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Department of the Northwest

From Wikipedia, the free encyclopedia

The Department of the Northwest was an Army Department created September 6, 1862 by the Union Army to put down the Sioux uprising in Minnesota. Major General John Pope was made commander of the Department. At the end of the Civil War the Department was redesignated the Department of Dakota. Immediately upon arriving in St. Paul General Pope sent letters to the Governors of Iowa and Wisconsin for additional troops to assist the 5th Minnesota Infantry Regiment. From Iowa he got the 27th Iowa Infantry Regiment and from Wisconsin he received the 25th Wisconsin Infantry Regiment. Both quickly crossed the border to assist with the uprising.[1] The 25th Wisconsin was in Minnesota three months and the 27th Iowa was there a month before both headed south. After they departed, the Minnesota District would be garrisoned by Minnesota units: 5th, 6th, 7th, 8th, 9th, 10th Infantry Regiments, 1st and  2nd Minnesota Cavalry Regiments plus Minnesota Independent Cavalry Battalion (Hatch's Battalion) as well as the 3rd Minnesota Light Artillery Battery.

From November 17, 1862 the Department was divided into four districts for a short time. The First District was composed of Iowa and Dakota Territory, the Second was the vicinity of Fort Snelling, the Third was the vicinity of Fort Ripley and the Fourth was in the vicinity of Fort Abercrombie. These last three districts were merged into the District of Minnesota on November 23, 1862. First District remained until June 1, 1863 when Dakota Territory was merged into the District of Dakota and Iowa into the District of Iowa. Wisconsin was also a District. Montana Territory, was added to the Department on May 26, 1864. The Department of Northwest, Department of Kansas, and Department of Missouri were combined to form the Division of Missouri on January 30, 1865. On February 17, 1865, Montana and Dakota Territories west of 110 degrees west longitude were also attached with Major General Pope elevated to be commander of the Division.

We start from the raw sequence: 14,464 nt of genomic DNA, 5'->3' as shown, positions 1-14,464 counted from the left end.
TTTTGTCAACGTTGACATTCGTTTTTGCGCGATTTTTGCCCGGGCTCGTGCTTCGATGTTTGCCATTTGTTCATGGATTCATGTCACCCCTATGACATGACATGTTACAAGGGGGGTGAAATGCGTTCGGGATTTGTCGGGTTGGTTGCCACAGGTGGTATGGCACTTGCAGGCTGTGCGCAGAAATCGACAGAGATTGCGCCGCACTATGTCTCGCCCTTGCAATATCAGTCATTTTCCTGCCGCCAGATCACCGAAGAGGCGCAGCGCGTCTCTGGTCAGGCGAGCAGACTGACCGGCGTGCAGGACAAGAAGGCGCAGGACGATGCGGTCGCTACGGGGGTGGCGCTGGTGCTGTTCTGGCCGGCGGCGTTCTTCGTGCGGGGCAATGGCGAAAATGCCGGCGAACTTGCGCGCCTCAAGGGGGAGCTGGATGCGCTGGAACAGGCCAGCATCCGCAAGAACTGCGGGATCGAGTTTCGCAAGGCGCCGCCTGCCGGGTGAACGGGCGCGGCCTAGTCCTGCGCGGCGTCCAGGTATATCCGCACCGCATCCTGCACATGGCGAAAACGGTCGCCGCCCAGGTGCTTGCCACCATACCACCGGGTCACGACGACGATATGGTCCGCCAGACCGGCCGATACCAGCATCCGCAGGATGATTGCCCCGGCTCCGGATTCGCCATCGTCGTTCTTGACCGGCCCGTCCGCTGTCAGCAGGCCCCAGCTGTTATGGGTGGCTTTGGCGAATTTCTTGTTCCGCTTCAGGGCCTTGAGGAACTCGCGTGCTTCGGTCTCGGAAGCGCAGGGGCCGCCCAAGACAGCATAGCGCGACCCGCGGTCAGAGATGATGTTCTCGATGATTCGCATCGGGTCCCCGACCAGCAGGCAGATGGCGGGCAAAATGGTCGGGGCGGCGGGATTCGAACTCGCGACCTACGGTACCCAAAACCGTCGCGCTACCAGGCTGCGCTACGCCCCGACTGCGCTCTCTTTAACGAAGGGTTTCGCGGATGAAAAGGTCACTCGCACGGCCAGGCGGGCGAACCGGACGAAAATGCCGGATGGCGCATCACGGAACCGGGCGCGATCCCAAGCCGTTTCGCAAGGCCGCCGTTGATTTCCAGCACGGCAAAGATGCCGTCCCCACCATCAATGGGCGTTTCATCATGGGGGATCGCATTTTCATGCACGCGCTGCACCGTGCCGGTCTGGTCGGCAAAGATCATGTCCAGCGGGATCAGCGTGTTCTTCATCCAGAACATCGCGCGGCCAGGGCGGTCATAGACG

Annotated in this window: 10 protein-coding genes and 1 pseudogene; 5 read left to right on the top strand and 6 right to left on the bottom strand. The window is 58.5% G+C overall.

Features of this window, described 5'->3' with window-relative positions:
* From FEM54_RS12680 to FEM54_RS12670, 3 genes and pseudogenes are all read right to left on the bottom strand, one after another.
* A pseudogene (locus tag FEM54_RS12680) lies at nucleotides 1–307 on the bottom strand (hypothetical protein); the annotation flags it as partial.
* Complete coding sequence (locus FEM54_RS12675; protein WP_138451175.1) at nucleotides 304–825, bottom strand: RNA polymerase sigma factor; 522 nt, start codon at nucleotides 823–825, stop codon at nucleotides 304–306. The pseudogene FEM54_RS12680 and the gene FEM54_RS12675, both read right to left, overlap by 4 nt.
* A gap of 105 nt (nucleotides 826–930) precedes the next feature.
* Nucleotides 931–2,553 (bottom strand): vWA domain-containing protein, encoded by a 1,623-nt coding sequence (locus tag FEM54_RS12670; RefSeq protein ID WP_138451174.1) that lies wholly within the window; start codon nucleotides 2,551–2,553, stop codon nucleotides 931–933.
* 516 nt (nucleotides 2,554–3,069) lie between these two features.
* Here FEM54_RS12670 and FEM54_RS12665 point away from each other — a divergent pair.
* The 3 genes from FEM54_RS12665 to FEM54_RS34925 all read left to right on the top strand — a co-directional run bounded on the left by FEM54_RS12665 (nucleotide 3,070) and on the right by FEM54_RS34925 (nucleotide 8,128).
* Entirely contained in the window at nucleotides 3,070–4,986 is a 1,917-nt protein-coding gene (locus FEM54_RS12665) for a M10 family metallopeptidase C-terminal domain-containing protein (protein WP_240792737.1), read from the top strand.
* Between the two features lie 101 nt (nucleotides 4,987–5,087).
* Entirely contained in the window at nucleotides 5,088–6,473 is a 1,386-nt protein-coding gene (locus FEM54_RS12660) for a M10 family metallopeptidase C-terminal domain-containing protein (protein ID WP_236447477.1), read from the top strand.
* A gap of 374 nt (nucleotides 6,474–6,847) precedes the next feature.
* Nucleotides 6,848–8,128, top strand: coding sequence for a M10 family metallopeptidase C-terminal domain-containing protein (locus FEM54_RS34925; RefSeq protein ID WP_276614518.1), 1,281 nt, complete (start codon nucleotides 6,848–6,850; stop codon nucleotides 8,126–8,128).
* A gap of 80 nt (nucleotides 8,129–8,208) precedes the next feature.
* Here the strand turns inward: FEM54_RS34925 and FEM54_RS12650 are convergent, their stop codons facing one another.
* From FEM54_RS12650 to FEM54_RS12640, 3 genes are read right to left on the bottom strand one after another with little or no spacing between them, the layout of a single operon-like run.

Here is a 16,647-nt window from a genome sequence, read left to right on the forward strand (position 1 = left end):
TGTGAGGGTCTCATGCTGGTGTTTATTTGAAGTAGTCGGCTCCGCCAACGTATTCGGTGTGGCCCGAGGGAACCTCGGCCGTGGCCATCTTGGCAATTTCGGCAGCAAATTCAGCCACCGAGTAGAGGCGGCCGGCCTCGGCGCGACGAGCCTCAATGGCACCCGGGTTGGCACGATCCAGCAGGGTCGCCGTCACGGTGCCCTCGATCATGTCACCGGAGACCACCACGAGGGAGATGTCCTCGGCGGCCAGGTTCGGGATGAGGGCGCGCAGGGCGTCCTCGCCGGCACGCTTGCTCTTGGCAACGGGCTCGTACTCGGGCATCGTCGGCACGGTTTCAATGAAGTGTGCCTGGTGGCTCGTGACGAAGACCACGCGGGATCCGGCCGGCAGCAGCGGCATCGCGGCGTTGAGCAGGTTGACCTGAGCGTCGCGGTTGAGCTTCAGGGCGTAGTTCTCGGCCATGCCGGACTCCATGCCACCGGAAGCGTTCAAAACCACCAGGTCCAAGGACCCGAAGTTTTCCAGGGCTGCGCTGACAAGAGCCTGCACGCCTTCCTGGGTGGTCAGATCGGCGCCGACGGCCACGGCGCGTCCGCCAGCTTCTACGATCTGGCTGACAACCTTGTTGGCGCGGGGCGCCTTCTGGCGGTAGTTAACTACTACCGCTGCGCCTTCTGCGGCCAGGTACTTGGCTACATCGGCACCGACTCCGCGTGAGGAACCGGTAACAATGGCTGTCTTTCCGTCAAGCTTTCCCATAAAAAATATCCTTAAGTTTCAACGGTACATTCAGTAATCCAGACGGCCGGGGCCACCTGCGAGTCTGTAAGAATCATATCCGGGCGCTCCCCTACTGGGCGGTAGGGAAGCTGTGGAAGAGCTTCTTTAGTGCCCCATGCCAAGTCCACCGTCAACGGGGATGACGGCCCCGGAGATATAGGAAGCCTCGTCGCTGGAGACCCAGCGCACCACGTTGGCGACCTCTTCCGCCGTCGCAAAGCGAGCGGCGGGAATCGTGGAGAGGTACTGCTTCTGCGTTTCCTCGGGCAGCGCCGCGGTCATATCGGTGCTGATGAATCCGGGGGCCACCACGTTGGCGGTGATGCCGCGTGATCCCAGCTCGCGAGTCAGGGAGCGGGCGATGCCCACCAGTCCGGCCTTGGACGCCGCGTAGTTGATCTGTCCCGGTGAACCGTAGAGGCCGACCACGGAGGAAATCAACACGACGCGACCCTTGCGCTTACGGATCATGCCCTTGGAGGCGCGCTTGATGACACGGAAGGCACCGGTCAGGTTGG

The Department of the Northwest through the remainder of the Civil War consisted of the Districts of Wisconsin (Brig. Gen. Thomas A. Davies), Minnesota (Brig-Gen. Henry H. Sibley) and Iowa (Brig-Gen Alfred Sully). The Department of the Northwest was merged with the Department of the Missouri on June 27, 1865. In 1866 most of the Department of the Northwest was organized as the Department of Dakota.

The Department's forces comprised the Sibley and Sully Expeditions of 1863 as well as Sully's Northwest Indian Expeditions of 1864 and 1865. All of these actions were against the Sioux in Dakota Territory.[2][3]


Department of the Northwest

1st District, Department of the Northwest (incl. Iowa and Territory of Dakota)

District of Iowa (incl. Territory of Dakota)

2nd District, Department of the Northwest (vicinity of Fort Snelling, Mn)